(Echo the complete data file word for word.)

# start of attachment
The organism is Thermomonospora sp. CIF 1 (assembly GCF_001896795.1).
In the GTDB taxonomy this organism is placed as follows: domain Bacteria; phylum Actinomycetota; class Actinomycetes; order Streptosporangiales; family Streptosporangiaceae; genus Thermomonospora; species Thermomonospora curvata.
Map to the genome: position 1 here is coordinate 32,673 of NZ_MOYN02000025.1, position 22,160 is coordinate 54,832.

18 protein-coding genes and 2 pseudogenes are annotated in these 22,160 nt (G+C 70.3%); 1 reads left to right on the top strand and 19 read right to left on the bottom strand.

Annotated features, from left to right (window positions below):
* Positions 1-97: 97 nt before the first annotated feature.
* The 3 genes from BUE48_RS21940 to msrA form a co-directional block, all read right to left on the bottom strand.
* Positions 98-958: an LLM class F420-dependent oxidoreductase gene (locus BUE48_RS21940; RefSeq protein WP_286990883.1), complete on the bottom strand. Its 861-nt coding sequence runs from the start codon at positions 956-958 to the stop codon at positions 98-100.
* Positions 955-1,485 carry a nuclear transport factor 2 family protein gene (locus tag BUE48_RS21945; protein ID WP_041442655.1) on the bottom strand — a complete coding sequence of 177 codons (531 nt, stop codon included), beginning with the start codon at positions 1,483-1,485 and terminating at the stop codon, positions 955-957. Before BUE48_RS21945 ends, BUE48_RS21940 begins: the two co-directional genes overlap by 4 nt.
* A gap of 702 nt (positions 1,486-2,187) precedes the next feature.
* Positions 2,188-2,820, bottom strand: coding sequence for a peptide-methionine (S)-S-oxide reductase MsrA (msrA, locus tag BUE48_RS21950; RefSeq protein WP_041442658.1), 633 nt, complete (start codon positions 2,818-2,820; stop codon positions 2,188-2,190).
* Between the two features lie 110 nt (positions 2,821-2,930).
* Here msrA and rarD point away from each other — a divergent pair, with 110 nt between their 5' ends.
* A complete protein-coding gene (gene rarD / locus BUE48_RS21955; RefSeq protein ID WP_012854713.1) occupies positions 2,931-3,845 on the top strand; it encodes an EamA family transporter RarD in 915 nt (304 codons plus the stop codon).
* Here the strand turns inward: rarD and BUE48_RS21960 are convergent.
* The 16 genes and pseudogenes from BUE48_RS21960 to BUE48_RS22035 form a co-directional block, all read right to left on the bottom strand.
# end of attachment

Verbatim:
The organism is Thermomonospora sp. CIF 1 (assembly GCF_001896795.1).
In the GTDB taxonomy this organism is placed as follows: domain Bacteria; phylum Actinomycetota; class Actinomycetes; order Streptosporangiales; family Streptosporangiaceae; genus Thermomonospora; species Thermomonospora curvata.
Map to the genome: position 1 here is coordinate 32,673 of NZ_MOYN02000025.1, position 22,160 is coordinate 54,832.

18 protein-coding genes and 2 pseudogenes are annotated in these 22,160 nt (G+C 70.3%); 1 reads left to right on the top strand and 19 read right to left on the bottom strand.

Annotated features, from left to right (window positions below):
* Positions 1-97: 97 nt before the first annotated feature.
* The 3 genes from BUE48_RS21940 to msrA form a co-directional block, all read right to left on the bottom strand.
* Positions 98-958: an LLM class F420-dependent oxidoreductase gene (locus BUE48_RS21940; RefSeq protein WP_286990883.1), complete on the bottom strand. Its 861-nt coding sequence runs from the start codon at positions 956-958 to the stop codon at positions 98-100.
* Positions 955-1,485 carry a nuclear transport factor 2 family protein gene (locus tag BUE48_RS21945; protein ID WP_041442655.1) on the bottom strand — a complete coding sequence of 177 codons (531 nt, stop codon included), beginning with the start codon at positions 1,483-1,485 and terminating at the stop codon, positions 955-957. Before BUE48_RS21945 ends, BUE48_RS21940 begins: the two co-directional genes overlap by 4 nt.
* A gap of 702 nt (positions 1,486-2,187) precedes the next feature.
* Positions 2,188-2,820, bottom strand: coding sequence for a peptide-methionine (S)-S-oxide reductase MsrA (msrA, locus tag BUE48_RS21950; RefSeq protein WP_041442658.1), 633 nt, complete (start codon positions 2,818-2,820; stop codon positions 2,188-2,190).
* Between the two features lie 110 nt (positions 2,821-2,930).
* Here msrA and rarD point away from each other — a divergent pair, with 110 nt between their 5' ends.
* A complete protein-coding gene (gene rarD / locus BUE48_RS21955; RefSeq protein ID WP_012854713.1) occupies positions 2,931-3,845 on the top strand; it encodes an EamA family transporter RarD in 915 nt (304 codons plus the stop codon).
* Here the strand turns inward: rarD and BUE48_RS21960 are convergent.
* The 16 genes and pseudogenes from BUE48_RS21960 to BUE48_RS22035 form a co-directional block, all read right to left on the bottom strand.